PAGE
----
You know spring is near when the Philadelphia Flower Show rolls into town. Each year the Pennsylvania Horticultural Society (PHS) hosts the wildly popular show downtown at the Pennsylvania Convention Center. For 2018, the show is tackling the theme of water. This precious and limited resource is highlighted in some interesting and unexpected ways. But, as the Philadelphia Flower Show demonstrates this year, conserving water doesn’t mean you have to forgo a beautiful garden.
History of the Philadelphia Flower Show
This year, PHS is hosting the 189th annual Philadelphia Flower Show. When PHS held the inaugural show in 1829 it was the first flower show in the United States! At the time, the show introduced the public to many unique, unusual and exotic plant and flower species. It’s a tradition that continues to this day.
There are two parts to the Philadelphia Flower Show. There’s the aspect that visitors see: beautiful, larger than life displays and exhibits. Each display is to be enjoyed and to offer inspiration for your own garden — no matter how large or small. But the Flower Show is also a competition. Landscapers, garden designers and others create the large-scale pieces that dominate the floor. Elsewhere smaller but no less detailed exhibits in a number of different categories highlight the theme at hand.
Exploring 2018 Theme: Wonders of Water
After last year’s Flower Show with a theme of Holland: Flowering the World, it was going to be difficult for exhibitors to outdo themselves. The water theme was represented in numerous ways. Water fountains and features, plants native to rainforests, plants that require minimal water, and ways in which we can more smartly manage water usage were just a few of the ways the theme was realized.
With Philadelphia and much of the northeastern United States experiencing two major winter storms this week, it made visiting the Flower Show a bit iffy. I visited the day after the second, larger storm and turnout — at least before lunch — seemed low. This made visiting the exhibits much more enjoyable. The Flower Show is notorious for being crowded and it can, at times, be difficult to see or get close to popular spots as selfies and photo ops are in full swing. It also felt as though the exhibits were spaced a bit more apart this year. This also helped significantly in making the experience more enjoyable.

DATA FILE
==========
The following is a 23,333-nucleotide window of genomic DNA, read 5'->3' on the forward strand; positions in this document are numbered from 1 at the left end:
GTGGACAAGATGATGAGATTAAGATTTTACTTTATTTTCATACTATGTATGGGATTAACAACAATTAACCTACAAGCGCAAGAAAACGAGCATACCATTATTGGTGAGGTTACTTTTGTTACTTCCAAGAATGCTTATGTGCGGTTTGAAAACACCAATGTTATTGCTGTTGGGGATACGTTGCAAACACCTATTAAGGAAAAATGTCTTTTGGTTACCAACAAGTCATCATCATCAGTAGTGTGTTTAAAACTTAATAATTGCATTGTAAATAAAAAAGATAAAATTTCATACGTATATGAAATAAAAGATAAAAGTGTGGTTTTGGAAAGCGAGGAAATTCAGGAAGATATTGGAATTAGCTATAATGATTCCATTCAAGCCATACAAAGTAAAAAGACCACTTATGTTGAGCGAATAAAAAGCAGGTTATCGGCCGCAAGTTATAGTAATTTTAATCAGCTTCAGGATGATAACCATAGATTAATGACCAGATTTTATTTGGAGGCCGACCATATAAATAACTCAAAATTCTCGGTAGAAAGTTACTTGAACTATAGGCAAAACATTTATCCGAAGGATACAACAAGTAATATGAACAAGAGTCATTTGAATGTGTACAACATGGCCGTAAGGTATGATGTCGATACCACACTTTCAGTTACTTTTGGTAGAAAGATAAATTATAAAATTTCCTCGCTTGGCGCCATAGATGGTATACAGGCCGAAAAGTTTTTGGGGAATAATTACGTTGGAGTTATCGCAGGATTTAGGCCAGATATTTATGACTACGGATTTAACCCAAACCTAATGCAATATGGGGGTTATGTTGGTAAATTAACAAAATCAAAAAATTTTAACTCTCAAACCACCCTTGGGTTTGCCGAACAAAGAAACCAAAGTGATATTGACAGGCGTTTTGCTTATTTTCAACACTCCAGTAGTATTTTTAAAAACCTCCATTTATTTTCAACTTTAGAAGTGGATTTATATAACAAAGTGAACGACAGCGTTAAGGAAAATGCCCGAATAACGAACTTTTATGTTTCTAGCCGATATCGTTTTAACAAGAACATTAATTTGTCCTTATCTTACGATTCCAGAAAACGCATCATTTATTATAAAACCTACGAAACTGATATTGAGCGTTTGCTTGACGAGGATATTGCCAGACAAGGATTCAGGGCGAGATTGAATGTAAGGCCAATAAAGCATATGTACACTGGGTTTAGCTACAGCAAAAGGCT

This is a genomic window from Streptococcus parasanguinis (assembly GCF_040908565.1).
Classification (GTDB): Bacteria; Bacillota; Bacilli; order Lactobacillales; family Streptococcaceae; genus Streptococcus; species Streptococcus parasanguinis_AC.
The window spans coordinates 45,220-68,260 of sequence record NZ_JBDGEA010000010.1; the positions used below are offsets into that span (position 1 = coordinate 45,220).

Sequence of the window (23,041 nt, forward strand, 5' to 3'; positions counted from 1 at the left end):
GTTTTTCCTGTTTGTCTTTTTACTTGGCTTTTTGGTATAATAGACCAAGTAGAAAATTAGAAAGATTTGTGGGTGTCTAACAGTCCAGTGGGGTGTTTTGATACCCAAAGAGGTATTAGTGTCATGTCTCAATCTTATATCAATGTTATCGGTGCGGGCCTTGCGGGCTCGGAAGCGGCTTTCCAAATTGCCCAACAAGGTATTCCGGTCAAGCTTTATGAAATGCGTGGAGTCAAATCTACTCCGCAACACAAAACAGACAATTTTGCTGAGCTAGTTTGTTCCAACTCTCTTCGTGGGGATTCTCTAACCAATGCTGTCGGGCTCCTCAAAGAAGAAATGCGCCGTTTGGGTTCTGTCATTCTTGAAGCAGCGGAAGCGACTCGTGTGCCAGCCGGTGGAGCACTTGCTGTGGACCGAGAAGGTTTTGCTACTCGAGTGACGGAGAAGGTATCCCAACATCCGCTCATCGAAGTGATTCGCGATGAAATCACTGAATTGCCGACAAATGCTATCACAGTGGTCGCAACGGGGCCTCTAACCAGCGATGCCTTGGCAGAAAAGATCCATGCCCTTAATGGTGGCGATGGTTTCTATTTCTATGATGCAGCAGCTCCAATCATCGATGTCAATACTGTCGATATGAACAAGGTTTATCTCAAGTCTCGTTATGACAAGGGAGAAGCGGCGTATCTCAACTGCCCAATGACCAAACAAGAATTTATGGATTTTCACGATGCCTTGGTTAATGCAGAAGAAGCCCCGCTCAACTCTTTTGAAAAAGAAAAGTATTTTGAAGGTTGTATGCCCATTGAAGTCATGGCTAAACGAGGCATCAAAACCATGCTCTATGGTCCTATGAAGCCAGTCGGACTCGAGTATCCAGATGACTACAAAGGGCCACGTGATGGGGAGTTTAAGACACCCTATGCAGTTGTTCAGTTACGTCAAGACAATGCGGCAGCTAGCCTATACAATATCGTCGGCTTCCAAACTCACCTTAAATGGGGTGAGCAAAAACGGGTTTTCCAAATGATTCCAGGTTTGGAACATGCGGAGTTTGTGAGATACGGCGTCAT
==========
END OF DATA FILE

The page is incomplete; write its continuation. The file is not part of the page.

As always, PHS provides a real wow moment at the entrance. This year it meant bamboo lashed together as scaffolding several storeys high. The sculpture was covered in rainforest-friendly plants with bird of paradise flowers and others spilling off. For extra emphasis bird call audio played overhead.
There were, of course, the requisite displays of spring flowers. Trees with hints of cherry blossoms, pink rhododendron, daffodils and tulips in seemingly every color of the rainbow. But if you’re eager for flowers, this might not be your favorite year. Similarly, while the theme of water made for interesting interpretations, it wasn’t the strongest of themes for the Flower Show. Of course, the theme interpretation for the Flower Show is always a bit generous.
Bigger Isn’t Always Better
While the large scale exhibits are always the biggest draw, the in-competition plants and displays by designers and horticulturalists amateur and professional are also a highlight. If you’re looking to see a perfect example of a plant, this is where to look. Similarly, exhibits of best balcony, window display and others highlight a special creativity that anyone can use as inspiration no matter the size of their home or their budget.
The 2018 Philadelphia Flower Show runs through Sunday, March 11th at the Pennsylvania Convention Center. You can buy tickets online or at the door. Once inside, a hand stamp will allow you to come and go from the show.
There are parking garages in the area surrounding the convention center, including directly across the street. With public transportation, SEPTA’s Jefferson Station stops directly below the convention center. Parking on the street surrounding the area will in all likelihood be hard to come by.
Thank you to PHS for providing admission to the Philadelphia Flower Show. All opinions, as well as all photos, are my own.